This is a really solid Mario Golf release. I love Mario Golf a lot. But man, the lack of a compelling single player RPG mode just really drains a lot of the fun out of the game, you know? The online tournaments are really welcome, but that just doesn’t do much for me. I’m not one for a lot of competition with others. Solid, but just… thinking of what could be, it’s sort of sad.

Murdered: Soul Suspect
This game is better than it probably should be. It’s charming, and though the hide and run gameplay is often kind of annoying, the mystery and elements like that are top notch and fun. It’s almost a shame there won’t be some sort of sequel, because I bet they’d nail it with another go around. Still, totally worth playing if you like mysteries. Pick it up on a sale.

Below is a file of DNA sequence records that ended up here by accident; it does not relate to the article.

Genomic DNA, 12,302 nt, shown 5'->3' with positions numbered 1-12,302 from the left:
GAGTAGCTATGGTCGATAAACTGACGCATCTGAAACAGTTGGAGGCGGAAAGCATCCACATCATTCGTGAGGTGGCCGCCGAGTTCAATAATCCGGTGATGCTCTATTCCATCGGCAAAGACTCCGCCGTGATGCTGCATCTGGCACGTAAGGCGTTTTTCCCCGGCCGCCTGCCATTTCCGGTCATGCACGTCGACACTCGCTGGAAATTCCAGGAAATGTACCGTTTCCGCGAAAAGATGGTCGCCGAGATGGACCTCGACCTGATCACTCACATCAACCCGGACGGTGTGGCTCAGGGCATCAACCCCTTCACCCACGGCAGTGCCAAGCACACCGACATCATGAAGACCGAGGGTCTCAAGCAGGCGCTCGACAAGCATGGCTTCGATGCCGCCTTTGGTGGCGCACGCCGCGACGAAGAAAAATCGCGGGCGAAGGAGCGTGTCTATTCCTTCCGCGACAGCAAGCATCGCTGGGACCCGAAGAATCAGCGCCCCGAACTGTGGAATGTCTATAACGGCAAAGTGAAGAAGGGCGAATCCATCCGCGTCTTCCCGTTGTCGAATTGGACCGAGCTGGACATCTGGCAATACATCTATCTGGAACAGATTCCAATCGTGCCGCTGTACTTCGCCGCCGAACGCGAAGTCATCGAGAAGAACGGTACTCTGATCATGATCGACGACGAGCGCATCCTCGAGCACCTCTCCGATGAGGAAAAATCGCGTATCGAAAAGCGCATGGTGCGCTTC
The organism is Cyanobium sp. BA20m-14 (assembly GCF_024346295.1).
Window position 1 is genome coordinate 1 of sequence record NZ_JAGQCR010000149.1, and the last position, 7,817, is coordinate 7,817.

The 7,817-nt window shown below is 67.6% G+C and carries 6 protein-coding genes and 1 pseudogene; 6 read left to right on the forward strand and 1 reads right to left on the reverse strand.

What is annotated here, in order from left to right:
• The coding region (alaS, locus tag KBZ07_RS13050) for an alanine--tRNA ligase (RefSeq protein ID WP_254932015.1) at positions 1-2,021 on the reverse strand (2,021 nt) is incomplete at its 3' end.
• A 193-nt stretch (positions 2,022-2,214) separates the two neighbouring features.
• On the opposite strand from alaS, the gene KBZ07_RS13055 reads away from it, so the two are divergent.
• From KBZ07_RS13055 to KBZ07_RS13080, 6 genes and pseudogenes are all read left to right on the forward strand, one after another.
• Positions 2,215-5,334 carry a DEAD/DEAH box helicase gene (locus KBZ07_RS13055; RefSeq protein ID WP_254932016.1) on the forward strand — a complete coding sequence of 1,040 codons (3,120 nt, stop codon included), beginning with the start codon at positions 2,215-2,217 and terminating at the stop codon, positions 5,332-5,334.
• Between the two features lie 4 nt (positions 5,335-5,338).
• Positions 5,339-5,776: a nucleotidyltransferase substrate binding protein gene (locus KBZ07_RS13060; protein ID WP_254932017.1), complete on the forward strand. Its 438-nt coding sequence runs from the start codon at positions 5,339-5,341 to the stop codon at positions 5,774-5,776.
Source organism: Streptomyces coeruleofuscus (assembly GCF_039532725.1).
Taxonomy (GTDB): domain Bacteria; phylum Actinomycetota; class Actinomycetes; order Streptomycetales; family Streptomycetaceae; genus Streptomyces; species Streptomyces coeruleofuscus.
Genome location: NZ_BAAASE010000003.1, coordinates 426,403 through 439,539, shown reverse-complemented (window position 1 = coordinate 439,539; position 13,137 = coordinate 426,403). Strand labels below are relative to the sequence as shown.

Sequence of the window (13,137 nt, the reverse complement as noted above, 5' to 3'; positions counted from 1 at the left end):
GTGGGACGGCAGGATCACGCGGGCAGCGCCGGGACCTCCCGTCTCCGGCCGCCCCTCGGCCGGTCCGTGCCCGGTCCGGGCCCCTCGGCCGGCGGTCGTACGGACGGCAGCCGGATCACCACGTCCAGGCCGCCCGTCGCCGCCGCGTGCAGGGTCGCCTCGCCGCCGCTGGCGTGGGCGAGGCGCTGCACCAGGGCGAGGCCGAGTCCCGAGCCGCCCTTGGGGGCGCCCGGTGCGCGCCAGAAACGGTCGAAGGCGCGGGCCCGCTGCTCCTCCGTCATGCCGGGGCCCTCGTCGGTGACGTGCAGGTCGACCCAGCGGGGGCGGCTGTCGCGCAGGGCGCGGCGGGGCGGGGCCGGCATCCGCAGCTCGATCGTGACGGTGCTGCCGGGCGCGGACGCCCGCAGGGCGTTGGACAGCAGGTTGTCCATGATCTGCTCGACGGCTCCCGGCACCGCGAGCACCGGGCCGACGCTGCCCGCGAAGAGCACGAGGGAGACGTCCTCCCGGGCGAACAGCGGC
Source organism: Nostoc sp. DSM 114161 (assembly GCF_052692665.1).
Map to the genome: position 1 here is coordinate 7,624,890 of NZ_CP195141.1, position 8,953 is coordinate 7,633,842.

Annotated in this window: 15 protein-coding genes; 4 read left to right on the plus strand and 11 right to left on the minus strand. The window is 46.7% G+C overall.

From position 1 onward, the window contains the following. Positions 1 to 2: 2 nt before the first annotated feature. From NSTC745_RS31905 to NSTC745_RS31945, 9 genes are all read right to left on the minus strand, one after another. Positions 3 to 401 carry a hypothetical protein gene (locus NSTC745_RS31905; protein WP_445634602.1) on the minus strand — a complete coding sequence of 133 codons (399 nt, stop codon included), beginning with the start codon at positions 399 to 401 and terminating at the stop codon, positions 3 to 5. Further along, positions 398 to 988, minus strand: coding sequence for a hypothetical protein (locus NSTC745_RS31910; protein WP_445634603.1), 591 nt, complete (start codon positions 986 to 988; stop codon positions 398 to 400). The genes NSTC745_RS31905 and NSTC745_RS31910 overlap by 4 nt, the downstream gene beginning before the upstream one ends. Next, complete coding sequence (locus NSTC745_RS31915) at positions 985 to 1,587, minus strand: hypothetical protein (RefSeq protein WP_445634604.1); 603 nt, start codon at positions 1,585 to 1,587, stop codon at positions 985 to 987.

Hatsune Miku: Project Diva F
Originally I was all like “Ha ha, Hatsune Miku, how silly, how can people be obsessed with her and all this stuff!” and then I kept kind of digging into it to try to find the appeal and at some point this kind of spiteful research turned into a respect and a like, and then I got this game for cheap and played it, and OH MAN. It’s honestly a lot of fun playing dressup with the vocaloids and the songs are really charming! It’s really cute! I… quite like Hatsune Miku. Gotta play the second one. It’s on it’s way, actually.

Divinity: Dragon Commander
This isn’t from this year, but OH MAN did I love this game. Like, it would have been very high on my list if it was from this year. There’s some RTS stuff? Just put it on easy, that stuff is pointless. The real fun is that it’s this ruler simulator where you have to make all these political decisions that connect to the world today. It makes you kind of understand why it is not so easy to enact those things you want to enact. I really liked all the characters, and all the diplomacy. It was SO AWESOME. Get this for like 5 bucks.

Marvel Puzzle Quest